The creamed corn bubbled as it reduced, its sweet and smoky aroma wafted through the room. Saffron coloured and studded with kernels, there is something alluring about creamed corn. We each sampled a spoonful and I would have licked the pan if I could!

As Christine sautéed the ingredients for caponata, she elaborated on her remark about the locovore movement. She joked that we would be eating kale for nine months of the year if we only ate food grown in the Pacific Northwest, and we would have to abstain from drinking coffee and using lemons!

Christine supports local producers and she elaborated that food has been shipped for centuries and her preference is to develop cleaner transport than to limit our diet.

We could smell the caponata slowly caramelising as Christine mashed hardboiled egg yolks for sauce gribiche. Olive oil was trickled into the bowl and whisked to form a paste.

The final recipe in On the Fly was cantaloupe agua fresca. Agua fresca translates to fresh water and the cantaloupe was blended and strained with sugar and lime juice adjusted depending on the ripeness of the fruit.

The group walked through the kitchen into the restaurant for the flatbread and whole grilled salmon recipes. Clean and tidy, the kitchen overlooked the dining room.  

Christine rolled out a ball of dough the size of a lime. She then seasoned the sockeye salmon and oiled both sides of the whole fish for grilling.

Flying Fish doesn’t have a weekend lunch service so we were the only people in the restaurant. Two long tables were set up for our buffet lunch. The interior is modern with colour accents.

The first course of our feast was the cantaloupe agua fresca. An orange sherbet colour, the fruit flavoured water was refreshing and summery. 

Charred skin and just cooked, the salmon was grilled to perfection with the flesh flaking easily off the bones.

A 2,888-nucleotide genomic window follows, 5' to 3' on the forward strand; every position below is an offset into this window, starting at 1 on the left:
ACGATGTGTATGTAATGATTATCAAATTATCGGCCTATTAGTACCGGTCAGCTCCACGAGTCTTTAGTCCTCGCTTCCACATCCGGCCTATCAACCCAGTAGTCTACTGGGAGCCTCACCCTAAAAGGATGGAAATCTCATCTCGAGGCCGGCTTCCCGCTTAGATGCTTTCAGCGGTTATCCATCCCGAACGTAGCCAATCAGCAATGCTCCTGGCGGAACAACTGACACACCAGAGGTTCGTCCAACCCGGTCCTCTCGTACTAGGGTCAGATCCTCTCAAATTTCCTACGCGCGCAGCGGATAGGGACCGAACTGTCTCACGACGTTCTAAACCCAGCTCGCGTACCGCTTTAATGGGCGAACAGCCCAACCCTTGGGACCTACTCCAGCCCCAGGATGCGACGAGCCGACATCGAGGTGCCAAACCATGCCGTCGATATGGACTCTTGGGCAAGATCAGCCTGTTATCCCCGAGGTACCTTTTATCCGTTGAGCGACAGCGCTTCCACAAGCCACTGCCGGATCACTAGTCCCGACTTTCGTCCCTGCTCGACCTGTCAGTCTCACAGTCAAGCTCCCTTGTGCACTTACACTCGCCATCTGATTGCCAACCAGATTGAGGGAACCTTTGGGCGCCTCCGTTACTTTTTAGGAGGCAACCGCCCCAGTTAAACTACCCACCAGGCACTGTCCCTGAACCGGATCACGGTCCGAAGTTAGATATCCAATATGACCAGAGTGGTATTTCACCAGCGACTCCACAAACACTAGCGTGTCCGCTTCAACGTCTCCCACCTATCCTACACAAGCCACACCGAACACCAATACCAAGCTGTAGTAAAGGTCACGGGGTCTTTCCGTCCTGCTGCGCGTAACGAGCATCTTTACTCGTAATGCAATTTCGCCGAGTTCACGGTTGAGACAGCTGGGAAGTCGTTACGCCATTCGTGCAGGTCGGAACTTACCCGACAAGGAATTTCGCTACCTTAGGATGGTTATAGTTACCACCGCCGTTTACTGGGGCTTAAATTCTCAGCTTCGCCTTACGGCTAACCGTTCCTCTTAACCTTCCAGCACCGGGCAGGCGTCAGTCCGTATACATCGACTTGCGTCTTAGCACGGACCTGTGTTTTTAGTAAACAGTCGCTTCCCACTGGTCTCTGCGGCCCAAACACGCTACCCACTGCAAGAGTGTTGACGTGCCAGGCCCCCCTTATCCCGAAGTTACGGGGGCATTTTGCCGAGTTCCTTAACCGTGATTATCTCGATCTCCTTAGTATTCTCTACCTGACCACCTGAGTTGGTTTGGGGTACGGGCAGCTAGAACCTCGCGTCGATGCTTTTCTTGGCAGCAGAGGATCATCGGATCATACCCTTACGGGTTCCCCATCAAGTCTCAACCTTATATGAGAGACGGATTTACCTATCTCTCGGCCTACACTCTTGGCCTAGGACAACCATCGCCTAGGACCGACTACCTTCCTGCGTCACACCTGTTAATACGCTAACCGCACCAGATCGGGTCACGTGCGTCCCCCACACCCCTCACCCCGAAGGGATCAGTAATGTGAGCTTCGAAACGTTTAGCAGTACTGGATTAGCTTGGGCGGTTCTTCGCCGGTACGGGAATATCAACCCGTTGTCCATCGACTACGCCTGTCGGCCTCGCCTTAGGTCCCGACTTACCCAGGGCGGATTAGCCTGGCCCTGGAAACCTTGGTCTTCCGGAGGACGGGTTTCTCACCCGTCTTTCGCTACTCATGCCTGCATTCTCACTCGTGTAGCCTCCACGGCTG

The potatoes were sliced for the potato salad which maximised the surface area for dressing coverage.

There were audible moans as the pork belly melted in our mouths. A tip from Christine was to cut the pork belly larger than bite size as the chunks will shrink as the fat renders. I’m usually averse to fruits in savoury dishes but this was an exception as the juicy cubes of watermelon cut through the fatty and rich pork belly.

A deep red wine colour, the caponata stained the warm flatbread. The eggplant was silky and imbued with heady spices.

It was a challenge to eat the creamed corn with a fork but we all persisted!

My buffet lunch buffet, clockwise from top: creamed corn with poblano, caponata, grilled sockeye salmon with sauce gribiche, potato salad with green beans and mustard, flatbread, and pork belly and watermelon salad.

A palate cleanser, the rhubarb soda was too sugary for me. It was a pretty drink with the pink hues of the rhubarb syrup at the bottom and the effervescent water poured over it.

We rested our full stomachs for a while and some people were ready to leave to enjoy the emerging sunshine. They were stopped as there was dessert!

A blob of cream dotted with dark chocolate malt balls hid the salted caramel pot de crème. Although smooth and velvety, I had to abandon this as I unfortunately dislike salted caramel.

At $55 per person for recipes, three course meal and matching wines, it is exceptional value. I highly recommend the cooking classes with Chef Christine Keff at Flying Fish!